Vapor phase hydrogenolysis of glycerol was studied over Ru catalysts supported on TiO2–ZrO2 binary oxide. Ru catalysts with various ruthenium loadings from 1.0 to 6.0 wt% were prepared by deposition–precipitation method on the TiO2–ZrO2 mixed oxide support. These catalysts were characterized by X-ray diffraction, H2 temperature-programmed reduction, NH3 temperature-programmed desorption, transmission electron microscopy, BET surface area, XPS and CO chemisorption measurements. The catalysts exhibited superior performance for the vapor phase hydrogenolysis of glycerol at moderate temperature and atmospheric pressure. The mixed oxide support plays a significant role in improving the catalytic activity for the production of propanediols. The glycerol conversion and the selectivity of various products depend on the catalyst preparation method and also on the Ru content. The influence of acidity of the catalyst and its correlation to the catalytic performance (selectivity and conversion) has been studied. The weak and strong acidic sites of the catalysts measured by NH3-TPD play a key role in selective formation of 1,2-propanediol and 1,3-propanediol. XRD, TEM, XPS and CO chemisorption studies revealed that ruthenium was well dispersed on TiO2–ZrO2 which further contributed to the superior catalytic activity for glycerol hydrogenolysis.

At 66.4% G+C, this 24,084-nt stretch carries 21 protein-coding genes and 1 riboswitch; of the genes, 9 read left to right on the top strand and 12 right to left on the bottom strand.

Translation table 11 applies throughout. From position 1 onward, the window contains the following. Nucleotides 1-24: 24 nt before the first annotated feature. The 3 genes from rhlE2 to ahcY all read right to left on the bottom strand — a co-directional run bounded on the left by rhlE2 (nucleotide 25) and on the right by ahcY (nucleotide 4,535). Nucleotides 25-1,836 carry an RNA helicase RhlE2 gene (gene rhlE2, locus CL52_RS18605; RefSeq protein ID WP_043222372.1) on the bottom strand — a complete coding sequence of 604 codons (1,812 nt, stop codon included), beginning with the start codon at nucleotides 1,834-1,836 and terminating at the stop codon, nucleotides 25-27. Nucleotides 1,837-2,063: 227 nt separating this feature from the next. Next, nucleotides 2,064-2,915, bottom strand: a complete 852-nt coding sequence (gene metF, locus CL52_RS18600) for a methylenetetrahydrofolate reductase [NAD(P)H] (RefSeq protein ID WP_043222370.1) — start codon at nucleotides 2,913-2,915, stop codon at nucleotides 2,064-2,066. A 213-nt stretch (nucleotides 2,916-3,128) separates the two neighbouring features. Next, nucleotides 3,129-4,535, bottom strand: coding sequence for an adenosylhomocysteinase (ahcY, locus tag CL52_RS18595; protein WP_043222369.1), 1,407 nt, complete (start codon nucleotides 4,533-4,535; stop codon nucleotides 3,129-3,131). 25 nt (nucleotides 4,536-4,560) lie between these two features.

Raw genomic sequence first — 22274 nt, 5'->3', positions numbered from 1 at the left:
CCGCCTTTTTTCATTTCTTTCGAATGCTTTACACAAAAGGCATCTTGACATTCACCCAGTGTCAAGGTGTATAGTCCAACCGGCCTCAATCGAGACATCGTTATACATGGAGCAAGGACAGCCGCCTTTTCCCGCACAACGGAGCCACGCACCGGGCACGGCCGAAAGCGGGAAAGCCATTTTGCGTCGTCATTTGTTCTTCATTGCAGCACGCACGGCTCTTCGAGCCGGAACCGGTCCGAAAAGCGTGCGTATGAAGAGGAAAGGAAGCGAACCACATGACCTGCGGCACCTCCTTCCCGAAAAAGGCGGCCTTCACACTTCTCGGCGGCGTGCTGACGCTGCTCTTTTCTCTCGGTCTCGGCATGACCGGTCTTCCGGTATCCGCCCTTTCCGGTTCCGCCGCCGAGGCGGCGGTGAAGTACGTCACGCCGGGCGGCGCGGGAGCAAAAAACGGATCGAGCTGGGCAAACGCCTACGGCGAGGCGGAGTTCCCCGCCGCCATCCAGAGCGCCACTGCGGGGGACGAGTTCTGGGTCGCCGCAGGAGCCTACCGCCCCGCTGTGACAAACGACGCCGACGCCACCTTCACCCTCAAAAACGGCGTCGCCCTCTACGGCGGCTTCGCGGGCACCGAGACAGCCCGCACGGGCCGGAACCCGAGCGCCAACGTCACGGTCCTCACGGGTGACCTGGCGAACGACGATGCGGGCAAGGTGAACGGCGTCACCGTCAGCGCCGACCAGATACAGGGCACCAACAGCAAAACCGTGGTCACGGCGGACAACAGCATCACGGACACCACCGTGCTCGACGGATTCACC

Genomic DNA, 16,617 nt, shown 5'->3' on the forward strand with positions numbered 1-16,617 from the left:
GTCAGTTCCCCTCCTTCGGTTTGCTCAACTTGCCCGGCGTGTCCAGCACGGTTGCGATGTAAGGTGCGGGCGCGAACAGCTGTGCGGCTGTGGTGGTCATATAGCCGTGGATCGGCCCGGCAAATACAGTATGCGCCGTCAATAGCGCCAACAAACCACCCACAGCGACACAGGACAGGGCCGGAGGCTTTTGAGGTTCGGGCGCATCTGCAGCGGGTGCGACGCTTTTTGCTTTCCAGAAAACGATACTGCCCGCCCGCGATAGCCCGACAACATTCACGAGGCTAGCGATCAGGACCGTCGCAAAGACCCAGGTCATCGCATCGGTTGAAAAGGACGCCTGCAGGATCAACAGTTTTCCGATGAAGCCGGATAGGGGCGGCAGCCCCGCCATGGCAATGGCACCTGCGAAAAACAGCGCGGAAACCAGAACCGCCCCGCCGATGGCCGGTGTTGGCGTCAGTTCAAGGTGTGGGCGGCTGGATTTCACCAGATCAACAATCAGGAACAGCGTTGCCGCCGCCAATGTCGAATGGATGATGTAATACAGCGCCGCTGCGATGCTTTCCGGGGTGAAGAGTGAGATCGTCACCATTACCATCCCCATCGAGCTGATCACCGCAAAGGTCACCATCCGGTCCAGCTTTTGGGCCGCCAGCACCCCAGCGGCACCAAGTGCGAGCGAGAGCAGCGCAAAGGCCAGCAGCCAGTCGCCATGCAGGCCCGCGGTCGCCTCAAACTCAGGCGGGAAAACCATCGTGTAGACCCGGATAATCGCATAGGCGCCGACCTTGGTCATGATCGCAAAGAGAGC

Keywords: Glycerol hydrogenolysis; Ruthenium; Titania–Zirconia; 1,2-Propanediol; 1,3-Propanediol
Synthesis of TiO2 with diverse morphologies as supports of manganese catalysts for CO oxidation by Khadidja Hedjazi; Runduo Zhang; Rong Cui; Ning Liu; Biaohua Chen (89-96).